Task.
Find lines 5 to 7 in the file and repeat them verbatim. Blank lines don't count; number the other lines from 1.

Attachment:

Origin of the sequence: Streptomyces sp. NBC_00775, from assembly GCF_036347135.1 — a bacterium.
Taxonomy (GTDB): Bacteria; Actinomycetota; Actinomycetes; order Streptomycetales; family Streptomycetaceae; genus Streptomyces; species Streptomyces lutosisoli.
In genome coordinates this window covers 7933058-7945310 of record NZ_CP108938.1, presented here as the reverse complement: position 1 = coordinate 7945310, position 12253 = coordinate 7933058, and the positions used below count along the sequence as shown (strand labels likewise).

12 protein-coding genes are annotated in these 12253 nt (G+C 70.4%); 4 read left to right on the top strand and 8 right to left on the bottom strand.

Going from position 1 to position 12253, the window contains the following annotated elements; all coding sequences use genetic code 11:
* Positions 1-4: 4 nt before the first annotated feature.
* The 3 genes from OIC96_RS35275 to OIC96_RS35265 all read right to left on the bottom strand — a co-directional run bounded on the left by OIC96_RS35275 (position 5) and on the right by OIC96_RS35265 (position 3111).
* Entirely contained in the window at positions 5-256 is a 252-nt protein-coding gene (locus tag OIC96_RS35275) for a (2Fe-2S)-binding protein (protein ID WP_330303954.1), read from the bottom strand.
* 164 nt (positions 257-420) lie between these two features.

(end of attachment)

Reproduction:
Going from position 1 to position 12253, the window contains the following annotated elements; all coding sequences use genetic code 11:
* Positions 1-4: 4 nt before the first annotated feature.
* The 3 genes from OIC96_RS35275 to OIC96_RS35265 all read right to left on the bottom strand — a co-directional run bounded on the left by OIC96_RS35275 (position 5) and on the right by OIC96_RS35265 (position 3111).